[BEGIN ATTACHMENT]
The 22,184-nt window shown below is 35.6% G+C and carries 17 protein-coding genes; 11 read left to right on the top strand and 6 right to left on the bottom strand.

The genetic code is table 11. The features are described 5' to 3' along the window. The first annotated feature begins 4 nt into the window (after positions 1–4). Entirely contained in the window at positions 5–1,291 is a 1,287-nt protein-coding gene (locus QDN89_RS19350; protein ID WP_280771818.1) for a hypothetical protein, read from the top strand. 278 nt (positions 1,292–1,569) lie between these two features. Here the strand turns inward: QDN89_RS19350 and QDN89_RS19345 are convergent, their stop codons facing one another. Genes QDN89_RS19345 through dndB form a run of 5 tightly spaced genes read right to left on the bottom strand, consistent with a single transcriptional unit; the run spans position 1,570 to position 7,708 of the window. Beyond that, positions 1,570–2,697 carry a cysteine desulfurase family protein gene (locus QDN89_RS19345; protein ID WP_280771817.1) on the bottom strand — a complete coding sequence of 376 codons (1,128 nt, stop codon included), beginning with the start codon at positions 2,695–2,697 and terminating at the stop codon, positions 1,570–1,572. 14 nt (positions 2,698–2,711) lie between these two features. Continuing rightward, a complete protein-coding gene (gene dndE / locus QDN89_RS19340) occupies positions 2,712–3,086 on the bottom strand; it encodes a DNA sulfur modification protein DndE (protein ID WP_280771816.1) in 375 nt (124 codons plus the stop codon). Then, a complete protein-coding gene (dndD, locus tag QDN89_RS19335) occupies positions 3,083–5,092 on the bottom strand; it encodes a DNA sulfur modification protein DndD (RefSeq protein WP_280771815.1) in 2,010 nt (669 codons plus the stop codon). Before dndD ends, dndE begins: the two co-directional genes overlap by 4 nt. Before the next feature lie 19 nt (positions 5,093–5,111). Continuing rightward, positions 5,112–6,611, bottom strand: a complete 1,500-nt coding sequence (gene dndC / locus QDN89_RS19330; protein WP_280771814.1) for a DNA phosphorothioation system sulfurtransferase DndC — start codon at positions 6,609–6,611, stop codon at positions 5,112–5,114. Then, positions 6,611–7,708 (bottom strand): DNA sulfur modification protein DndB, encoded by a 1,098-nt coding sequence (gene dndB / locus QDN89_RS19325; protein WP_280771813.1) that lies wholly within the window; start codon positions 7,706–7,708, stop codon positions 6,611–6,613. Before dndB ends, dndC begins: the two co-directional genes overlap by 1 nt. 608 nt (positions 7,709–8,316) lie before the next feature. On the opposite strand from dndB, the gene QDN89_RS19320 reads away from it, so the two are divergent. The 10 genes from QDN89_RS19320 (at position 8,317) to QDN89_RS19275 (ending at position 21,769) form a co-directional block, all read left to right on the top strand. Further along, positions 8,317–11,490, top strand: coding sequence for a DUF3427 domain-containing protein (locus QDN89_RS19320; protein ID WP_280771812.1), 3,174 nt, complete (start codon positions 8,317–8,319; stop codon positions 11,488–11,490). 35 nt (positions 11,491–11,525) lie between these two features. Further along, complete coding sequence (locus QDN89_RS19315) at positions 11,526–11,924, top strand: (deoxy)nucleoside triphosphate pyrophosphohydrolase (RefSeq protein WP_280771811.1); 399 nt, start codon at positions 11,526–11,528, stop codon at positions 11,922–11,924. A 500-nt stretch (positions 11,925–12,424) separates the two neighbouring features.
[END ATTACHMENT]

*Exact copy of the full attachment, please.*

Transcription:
The 22,184-nt window shown below is 35.6% G+C and carries 17 protein-coding genes; 11 read left to right on the top strand and 6 right to left on the bottom strand.

The genetic code is table 11. The features are described 5' to 3' along the window. The first annotated feature begins 4 nt into the window (after positions 1–4). Entirely contained in the window at positions 5–1,291 is a 1,287-nt protein-coding gene (locus QDN89_RS19350; protein ID WP_280771818.1) for a hypothetical protein, read from the top strand. 278 nt (positions 1,292–1,569) lie between these two features. Here the strand turns inward: QDN89_RS19350 and QDN89_RS19345 are convergent, their stop codons facing one another. Genes QDN89_RS19345 through dndB form a run of 5 tightly spaced genes read right to left on the bottom strand, consistent with a single transcriptional unit; the run spans position 1,570 to position 7,708 of the window. Beyond that, positions 1,570–2,697 carry a cysteine desulfurase family protein gene (locus QDN89_RS19345; protein ID WP_280771817.1) on the bottom strand — a complete coding sequence of 376 codons (1,128 nt, stop codon included), beginning with the start codon at positions 2,695–2,697 and terminating at the stop codon, positions 1,570–1,572. 14 nt (positions 2,698–2,711) lie between these two features. Continuing rightward, a complete protein-coding gene (gene dndE / locus QDN89_RS19340) occupies positions 2,712–3,086 on the bottom strand; it encodes a DNA sulfur modification protein DndE (protein ID WP_280771816.1) in 375 nt (124 codons plus the stop codon). Then, a complete protein-coding gene (dndD, locus tag QDN89_RS19335) occupies positions 3,083–5,092 on the bottom strand; it encodes a DNA sulfur modification protein DndD (RefSeq protein WP_280771815.1) in 2,010 nt (669 codons plus the stop codon). Before dndD ends, dndE begins: the two co-directional genes overlap by 4 nt. Before the next feature lie 19 nt (positions 5,093–5,111). Continuing rightward, positions 5,112–6,611, bottom strand: a complete 1,500-nt coding sequence (gene dndC / locus QDN89_RS19330; protein WP_280771814.1) for a DNA phosphorothioation system sulfurtransferase DndC — start codon at positions 6,609–6,611, stop codon at positions 5,112–5,114. Then, positions 6,611–7,708 (bottom strand): DNA sulfur modification protein DndB, encoded by a 1,098-nt coding sequence (gene dndB / locus QDN89_RS19325; protein WP_280771813.1) that lies wholly within the window; start codon positions 7,706–7,708, stop codon positions 6,611–6,613. Before dndB ends, dndC begins: the two co-directional genes overlap by 1 nt. 608 nt (positions 7,709–8,316) lie before the next feature. On the opposite strand from dndB, the gene QDN89_RS19320 reads away from it, so the two are divergent. The 10 genes from QDN89_RS19320 (at position 8,317) to QDN89_RS19275 (ending at position 21,769) form a co-directional block, all read left to right on the top strand. Further along, positions 8,317–11,490, top strand: coding sequence for a DUF3427 domain-containing protein (locus QDN89_RS19320; protein ID WP_280771812.1), 3,174 nt, complete (start codon positions 8,317–8,319; stop codon positions 11,488–11,490). 35 nt (positions 11,491–11,525) lie between these two features. Further along, complete coding sequence (locus QDN89_RS19315) at positions 11,526–11,924, top strand: (deoxy)nucleoside triphosphate pyrophosphohydrolase (RefSeq protein WP_280771811.1); 399 nt, start codon at positions 11,526–11,528, stop codon at positions 11,922–11,924. A 500-nt stretch (positions 11,925–12,424) separates the two neighbouring features.